“My preceding efforts notwithstanding, it is inaccurate to talk of a “country’s” approach to birth, even in Eastern Europe. Childbirth practices vary from country to country, from hospital to hospital within the same country, and from doctor to doctor within the same hospital. In many parts of the world (and even in isolated spots in Eastern Europe, such as Hungary) no doctor is present at birth and it does not take place in a hospital. The mother, in her home setting attended by a midwife or even an obstetrician, is the central focus and it is the variation from mother to mother (and baby to baby) that determines the nature of the birth experience.”    

“Are we even justified to consider that there might be one way to give birth that we could advise other countries to follow? If we accept that there is enormous variability in the world, beliefs, societal conditions and economic levels, then is it appropriate to seek a universal childbirth pattern, or less obviously, to seek to influence one culture from the standpoint of another? One mother’s experience can vary widely from birth to birth. Why not, then, for differing mothers in different settings with different social, cultural, psychological, and biological backgrounds?”

“Even assuming the desirability of advocating a single approach to birth, what criteria should be used to assess the ideal birth experience? Measures of maternal and infant mortality and morbidity spring to mind and are fairly universally acknowledged as critical indicators. But should we not be developing indicators of successful birthing further than the biological level to include the social, psychological, and cultural implications? Why do we rely on a physiological level of assessment of birth outcome almost to the exclusion of any other level of functioning? Is the medical model still so firmly entrenched that the years of exposure to a more holistic approach to health and the endorsement of this by such agencies as the World Health Organization, we are still afraid to assess birth outcome in terms of the whole person’s experience? Conventional scientific research infrequently suggests that the mother’s experience be a central outcome measure ins assessing a new intervention for childbirth. Even if such a measure is included, it is frequently relegated to a secondary level of importance, with biological outcomes taking priority.”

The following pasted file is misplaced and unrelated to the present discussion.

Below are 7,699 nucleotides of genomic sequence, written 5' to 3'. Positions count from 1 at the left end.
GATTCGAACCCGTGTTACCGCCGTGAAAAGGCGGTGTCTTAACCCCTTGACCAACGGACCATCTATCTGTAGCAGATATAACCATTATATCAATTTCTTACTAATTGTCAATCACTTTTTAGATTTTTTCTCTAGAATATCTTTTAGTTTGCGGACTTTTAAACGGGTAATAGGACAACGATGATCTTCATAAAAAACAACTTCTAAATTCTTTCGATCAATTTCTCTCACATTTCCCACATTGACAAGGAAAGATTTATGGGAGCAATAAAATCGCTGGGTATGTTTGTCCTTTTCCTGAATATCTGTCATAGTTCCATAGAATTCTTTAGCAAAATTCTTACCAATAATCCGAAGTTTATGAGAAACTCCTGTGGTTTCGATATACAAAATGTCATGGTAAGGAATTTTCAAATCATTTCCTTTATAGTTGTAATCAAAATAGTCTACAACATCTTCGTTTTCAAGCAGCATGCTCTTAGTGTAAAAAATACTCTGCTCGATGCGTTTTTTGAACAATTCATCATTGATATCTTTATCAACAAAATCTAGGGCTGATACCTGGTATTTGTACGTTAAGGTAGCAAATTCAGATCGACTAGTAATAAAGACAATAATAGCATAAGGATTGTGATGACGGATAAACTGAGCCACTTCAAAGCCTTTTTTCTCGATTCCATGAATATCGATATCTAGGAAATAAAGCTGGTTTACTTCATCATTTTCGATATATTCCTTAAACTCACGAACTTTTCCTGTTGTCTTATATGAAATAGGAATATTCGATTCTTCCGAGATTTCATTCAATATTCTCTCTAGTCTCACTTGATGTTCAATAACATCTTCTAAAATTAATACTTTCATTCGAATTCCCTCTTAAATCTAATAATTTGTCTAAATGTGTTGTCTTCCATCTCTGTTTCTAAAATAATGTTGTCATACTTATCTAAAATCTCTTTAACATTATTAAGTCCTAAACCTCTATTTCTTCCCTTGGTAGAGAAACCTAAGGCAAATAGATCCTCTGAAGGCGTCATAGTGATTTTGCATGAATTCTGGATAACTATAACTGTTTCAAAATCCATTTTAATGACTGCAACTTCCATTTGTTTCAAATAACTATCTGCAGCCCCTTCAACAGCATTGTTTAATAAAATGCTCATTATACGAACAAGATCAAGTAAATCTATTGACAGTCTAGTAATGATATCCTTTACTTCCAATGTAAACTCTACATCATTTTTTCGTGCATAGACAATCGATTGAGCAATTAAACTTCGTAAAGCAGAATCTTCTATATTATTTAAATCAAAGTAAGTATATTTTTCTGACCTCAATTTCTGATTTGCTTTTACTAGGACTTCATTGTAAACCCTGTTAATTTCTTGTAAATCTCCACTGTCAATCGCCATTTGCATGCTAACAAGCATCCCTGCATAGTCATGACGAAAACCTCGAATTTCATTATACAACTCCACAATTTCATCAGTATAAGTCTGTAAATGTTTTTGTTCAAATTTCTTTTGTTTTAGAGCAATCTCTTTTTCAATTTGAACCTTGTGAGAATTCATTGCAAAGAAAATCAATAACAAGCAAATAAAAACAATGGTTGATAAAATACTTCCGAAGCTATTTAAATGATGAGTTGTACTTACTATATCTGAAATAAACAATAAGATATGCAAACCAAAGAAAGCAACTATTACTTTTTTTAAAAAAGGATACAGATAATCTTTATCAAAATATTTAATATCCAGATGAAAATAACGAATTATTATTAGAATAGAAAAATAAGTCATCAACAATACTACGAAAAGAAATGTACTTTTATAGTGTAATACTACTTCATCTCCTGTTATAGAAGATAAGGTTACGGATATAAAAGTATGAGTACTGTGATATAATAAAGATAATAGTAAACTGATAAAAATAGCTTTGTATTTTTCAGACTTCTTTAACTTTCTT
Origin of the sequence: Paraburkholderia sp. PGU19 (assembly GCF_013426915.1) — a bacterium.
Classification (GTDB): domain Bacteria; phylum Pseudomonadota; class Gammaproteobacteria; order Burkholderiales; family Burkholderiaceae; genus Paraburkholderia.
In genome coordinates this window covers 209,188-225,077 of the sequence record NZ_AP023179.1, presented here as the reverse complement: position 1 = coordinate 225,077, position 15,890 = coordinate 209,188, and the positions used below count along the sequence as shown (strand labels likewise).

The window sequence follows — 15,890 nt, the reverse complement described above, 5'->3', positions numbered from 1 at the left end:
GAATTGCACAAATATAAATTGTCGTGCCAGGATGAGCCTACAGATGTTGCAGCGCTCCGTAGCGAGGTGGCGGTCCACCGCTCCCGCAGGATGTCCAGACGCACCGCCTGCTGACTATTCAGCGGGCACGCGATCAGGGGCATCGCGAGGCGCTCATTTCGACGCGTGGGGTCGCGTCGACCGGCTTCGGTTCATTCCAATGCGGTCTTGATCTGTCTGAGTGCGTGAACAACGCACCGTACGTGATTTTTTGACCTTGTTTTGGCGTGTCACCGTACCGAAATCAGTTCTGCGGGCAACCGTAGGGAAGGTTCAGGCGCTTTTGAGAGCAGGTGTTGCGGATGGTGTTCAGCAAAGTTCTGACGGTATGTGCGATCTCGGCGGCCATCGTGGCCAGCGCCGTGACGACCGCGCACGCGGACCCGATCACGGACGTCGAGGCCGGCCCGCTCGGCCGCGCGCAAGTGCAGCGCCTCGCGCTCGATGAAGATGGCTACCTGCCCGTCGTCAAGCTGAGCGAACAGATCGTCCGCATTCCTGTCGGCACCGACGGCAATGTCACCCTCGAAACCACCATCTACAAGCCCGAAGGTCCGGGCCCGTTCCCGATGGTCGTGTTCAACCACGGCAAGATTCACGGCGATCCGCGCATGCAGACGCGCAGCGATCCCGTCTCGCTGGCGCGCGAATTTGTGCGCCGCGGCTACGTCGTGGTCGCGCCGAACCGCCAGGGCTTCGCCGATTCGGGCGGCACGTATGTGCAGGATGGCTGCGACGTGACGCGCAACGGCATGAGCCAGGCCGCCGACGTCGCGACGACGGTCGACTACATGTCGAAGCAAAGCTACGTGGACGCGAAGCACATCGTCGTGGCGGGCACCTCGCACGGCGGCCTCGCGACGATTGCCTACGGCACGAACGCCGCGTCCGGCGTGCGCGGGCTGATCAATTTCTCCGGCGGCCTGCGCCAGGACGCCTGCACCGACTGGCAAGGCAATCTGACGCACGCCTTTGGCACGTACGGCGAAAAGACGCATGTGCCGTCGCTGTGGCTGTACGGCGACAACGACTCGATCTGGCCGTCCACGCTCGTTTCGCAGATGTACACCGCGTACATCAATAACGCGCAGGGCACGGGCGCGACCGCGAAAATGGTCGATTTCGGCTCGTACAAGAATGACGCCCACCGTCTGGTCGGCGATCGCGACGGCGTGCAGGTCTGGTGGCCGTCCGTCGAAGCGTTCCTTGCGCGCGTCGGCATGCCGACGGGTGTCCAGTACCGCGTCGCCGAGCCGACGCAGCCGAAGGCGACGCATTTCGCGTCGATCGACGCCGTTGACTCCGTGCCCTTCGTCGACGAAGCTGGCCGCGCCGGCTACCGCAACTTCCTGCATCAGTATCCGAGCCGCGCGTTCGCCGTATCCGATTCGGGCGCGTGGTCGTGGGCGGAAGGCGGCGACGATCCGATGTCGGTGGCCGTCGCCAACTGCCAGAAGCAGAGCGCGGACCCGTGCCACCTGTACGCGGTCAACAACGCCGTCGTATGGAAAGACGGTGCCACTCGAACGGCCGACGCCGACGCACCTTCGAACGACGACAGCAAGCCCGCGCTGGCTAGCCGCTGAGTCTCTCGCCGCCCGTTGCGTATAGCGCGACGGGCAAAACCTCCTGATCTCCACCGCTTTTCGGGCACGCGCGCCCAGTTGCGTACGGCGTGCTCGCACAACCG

“The very issue of assessing birth outcomes is currently being turned on its head in the Western scientific world. Increased reliance on randomized controlled trials (see Johnson, this volume) as a more objective means of assessment than clinical tradition or inadequately designed research is bringing about a slow revolution in the obstretic community. Meta-analyses of randomized trials of birthing interventions have led to an embarrassing expose of the inadequacy and even harmfulness of procedures previously considered routinely beneficial for women and babies  (Chalmers, Enkin, and Keirse 1989) . These authors and others (Northrup 1994; Wagner 1994) within the obstetric circle have leveled indictments against many forms of routine intervention on the basis of solid scientific foundations using accepted “medical” outcome criteria, as have the women’s groups who have cried out against the high-technology approach on more humanitarian grounds. This lofty perch occupied by medicalized childbirth is being lowered slowly but surely.”

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I know that was a lot to read – but it is important to know and meaningful to our topic today “POSSIBLE COMPLICATIONS OF LABOR & BIRTH.” The above article is referring to normal births and uncomplicated labors which represent  > 90% of all births in the USA. The concern is that routine interventions and high technology are being used with too many births in our country and around the world. It is thought that these are being used in increasing numbers because of the $$ that are generated for both the doctors and the hospitals. May be or may not be, I really don’t know.